Archive for May, 2012

Shareholder Lawsuits Quickly Follow Facebook’s IPO

Thursday, May 24th, 2012

Nasdaq chart of Facebook stock
Facebook’s falling stock. (Image: Nasdaq)

Facebook and its investment bankers are being sued over an IPO that didn’t “pop” the way so many investors were hoping. After debuting at an issue price of $38, Facebook’s stock has fallen to a low of $30.94. As I write this, it’s trading at a little over $32.

On Friday, I did a post about the law of IPOs. I talked about how much paperwork you have to file with the SEC in order to do a public offering, including a long, boring document called an S-1. So tedious, almost no one will read it. Almost. As I said:

You know who reads S-1s? Other lawyers. In particular, litigators. Lawyers who are looking for some misstatement or some unmentioned fact that will serve as a basis for a lawsuit based on federal securities law. And then it’s off to the courthouse!

Ahem. That didn’t take long. According an Associated Press story published yesterday:

One suit, filed in U.S. District Court in New York, claims Facebook’s IPO documents contained untrue statements and omitted important facts, such as a “severe reduction in revenue growth” that Facebook was experiencing at the time of the offering.

AnnaMaria Andriotis at SmartMoney adds an interesting footnote to this whole story about a trend of declining payouts in securities class-actions. That means the Facebook lawsuits may be just as disappointing to investors as the IPO.

Updating Stories from the Past on Blog Law Blog

Wednesday, May 23rd, 2012

In the coming weeks and months I’m going to try to follow up on some of the many blog lawsuits that I’ve covered on Blog Law Blog.

Yesterday I started this effort with a post on TechnoBuffalo defense of a suit brought by a commercial printer trying to get to the source of a corporate leak.

Do you have a story you want me to follow up on? E-mail me and let me know about it – I’ll do my best.

If you were involved in a dispute covered on Blog Law Blog (and I know my readership includes blogger-litigants!) I’d love to hear from you with updates, postscripts, rants, or reflections.

Your CA Privacy Rights on Pandora

Wednesday, May 23rd, 2012

Pandora logoJust noticed this on Pandora: The page footer contains a link to “Your CA Privacy Rights,” which takes you to this:

California Civil Code Section 1798.83 permits users who are California residents to request and obtain from us once a year, free of charge, a list of the third parties to whom we disclosed their personal information (if any) for direct marketing purposes in the preceding calendar year and the categories of personal information disclosed to those third parties. If you wish to make such a request or have any questions about Pandora’s information sharing practices, you may contact us by sending us an email at pandora-support@pandora.com or write to us at Pandora Media, Inc., 2101 Webster Street, Suite 1650 Oakland, CA 94612, Attn: Listener Support.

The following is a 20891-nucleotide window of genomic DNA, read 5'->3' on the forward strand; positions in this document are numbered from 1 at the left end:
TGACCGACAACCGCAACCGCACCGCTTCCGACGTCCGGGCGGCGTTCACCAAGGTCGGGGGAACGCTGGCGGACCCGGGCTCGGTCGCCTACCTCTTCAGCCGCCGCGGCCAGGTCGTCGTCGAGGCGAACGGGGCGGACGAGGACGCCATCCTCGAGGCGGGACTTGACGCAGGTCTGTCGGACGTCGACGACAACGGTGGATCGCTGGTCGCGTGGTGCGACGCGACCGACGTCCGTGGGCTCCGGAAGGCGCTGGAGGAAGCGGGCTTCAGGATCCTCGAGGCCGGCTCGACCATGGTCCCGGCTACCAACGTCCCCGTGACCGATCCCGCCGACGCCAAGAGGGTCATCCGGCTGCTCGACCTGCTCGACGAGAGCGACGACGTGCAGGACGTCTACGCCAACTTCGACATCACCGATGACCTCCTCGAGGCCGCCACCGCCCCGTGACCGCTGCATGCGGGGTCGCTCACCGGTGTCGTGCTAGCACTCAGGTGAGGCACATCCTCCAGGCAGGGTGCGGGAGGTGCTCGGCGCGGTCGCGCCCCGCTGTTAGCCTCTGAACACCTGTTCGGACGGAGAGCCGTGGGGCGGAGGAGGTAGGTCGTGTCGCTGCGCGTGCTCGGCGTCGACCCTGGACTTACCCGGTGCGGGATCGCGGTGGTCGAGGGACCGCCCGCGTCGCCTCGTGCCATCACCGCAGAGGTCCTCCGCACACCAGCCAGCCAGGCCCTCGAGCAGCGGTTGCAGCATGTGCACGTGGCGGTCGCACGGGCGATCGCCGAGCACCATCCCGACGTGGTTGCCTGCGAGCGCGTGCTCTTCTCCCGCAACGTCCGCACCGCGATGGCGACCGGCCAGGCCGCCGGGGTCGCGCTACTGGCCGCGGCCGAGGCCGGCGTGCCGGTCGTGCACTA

As the text discloses, this is the fruit of California Civil Code § 1793.83. It’s an internet era law, dating back to 2005, that puts obligations on businesses who disclose personal customer data to third parties that then use that data for direct marketing.

When I start to read the statute, I get that feeling I so often get when I read California statutes, of wanting to spite my eyeballs for what they are seeing. It’s not only confusing, it’s not even clearly confusing. Which is to say it’s confusing in a confusing way. After I read it, I’m not even clear on how I’m confused. So I really don’t want to try to explain to you what the statute requires because I’m not sure what it requires, and I’m not even sure I could be sure if I spent a lot of time on it.

A business required to comply with this section shall, at its election, do at least one of the following:

(A) Notify all agents and managers who directly supervise employees who regularly have contact with customers of the designated addresses or numbers or the means to obtain those addresses or numbers and instruct those employees that customers who inquire about the business’s privacy practices or the business’s compliance with this section shall be informed of the designated addresses or numbers or the means to obtain the addresses or numbers.